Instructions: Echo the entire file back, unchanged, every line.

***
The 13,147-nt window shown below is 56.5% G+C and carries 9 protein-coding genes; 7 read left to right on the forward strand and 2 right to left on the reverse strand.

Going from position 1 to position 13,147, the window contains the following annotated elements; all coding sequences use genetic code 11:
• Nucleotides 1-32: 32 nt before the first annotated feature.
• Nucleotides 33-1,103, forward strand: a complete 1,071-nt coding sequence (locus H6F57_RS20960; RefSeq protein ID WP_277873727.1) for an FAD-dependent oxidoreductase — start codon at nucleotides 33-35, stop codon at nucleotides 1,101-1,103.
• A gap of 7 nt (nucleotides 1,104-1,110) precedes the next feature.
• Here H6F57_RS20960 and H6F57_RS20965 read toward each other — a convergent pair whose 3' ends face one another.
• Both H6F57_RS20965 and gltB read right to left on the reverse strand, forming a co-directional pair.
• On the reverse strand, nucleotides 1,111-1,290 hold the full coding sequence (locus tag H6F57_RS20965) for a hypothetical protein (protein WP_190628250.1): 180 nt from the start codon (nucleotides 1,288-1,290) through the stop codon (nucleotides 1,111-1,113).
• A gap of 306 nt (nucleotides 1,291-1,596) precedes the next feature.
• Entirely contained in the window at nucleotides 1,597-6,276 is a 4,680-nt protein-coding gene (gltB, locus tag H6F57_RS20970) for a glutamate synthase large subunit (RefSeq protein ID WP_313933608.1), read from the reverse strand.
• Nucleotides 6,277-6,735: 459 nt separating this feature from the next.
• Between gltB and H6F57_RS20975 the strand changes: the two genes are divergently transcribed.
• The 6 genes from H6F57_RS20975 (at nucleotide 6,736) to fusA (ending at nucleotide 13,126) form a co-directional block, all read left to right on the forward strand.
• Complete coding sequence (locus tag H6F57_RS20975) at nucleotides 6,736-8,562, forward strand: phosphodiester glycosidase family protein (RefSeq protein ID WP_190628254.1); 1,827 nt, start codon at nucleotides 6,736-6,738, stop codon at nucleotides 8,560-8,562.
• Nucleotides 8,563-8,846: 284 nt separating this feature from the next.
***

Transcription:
The 13,147-nt window shown below is 56.5% G+C and carries 9 protein-coding genes; 7 read left to right on the forward strand and 2 right to left on the reverse strand.

Going from position 1 to position 13,147, the window contains the following annotated elements; all coding sequences use genetic code 11:
• Nucleotides 1-32: 32 nt before the first annotated feature.
• Nucleotides 33-1,103, forward strand: a complete 1,071-nt coding sequence (locus H6F57_RS20960; RefSeq protein ID WP_277873727.1) for an FAD-dependent oxidoreductase — start codon at nucleotides 33-35, stop codon at nucleotides 1,101-1,103.
• A gap of 7 nt (nucleotides 1,104-1,110) precedes the next feature.
• Here H6F57_RS20960 and H6F57_RS20965 read toward each other — a convergent pair whose 3' ends face one another.
• Both H6F57_RS20965 and gltB read right to left on the reverse strand, forming a co-directional pair.
• On the reverse strand, nucleotides 1,111-1,290 hold the full coding sequence (locus tag H6F57_RS20965) for a hypothetical protein (protein WP_190628250.1): 180 nt from the start codon (nucleotides 1,288-1,290) through the stop codon (nucleotides 1,111-1,113).
• A gap of 306 nt (nucleotides 1,291-1,596) precedes the next feature.
• Entirely contained in the window at nucleotides 1,597-6,276 is a 4,680-nt protein-coding gene (gltB, locus tag H6F57_RS20970) for a glutamate synthase large subunit (RefSeq protein ID WP_313933608.1), read from the reverse strand.
• Nucleotides 6,277-6,735: 459 nt separating this feature from the next.
• Between gltB and H6F57_RS20975 the strand changes: the two genes are divergently transcribed.
• The 6 genes from H6F57_RS20975 (at nucleotide 6,736) to fusA (ending at nucleotide 13,126) form a co-directional block, all read left to right on the forward strand.
• Complete coding sequence (locus tag H6F57_RS20975) at nucleotides 6,736-8,562, forward strand: phosphodiester glycosidase family protein (RefSeq protein ID WP_190628254.1); 1,827 nt, start codon at nucleotides 6,736-6,738, stop codon at nucleotides 8,560-8,562.
• Nucleotides 8,563-8,846: 284 nt separating this feature from the next.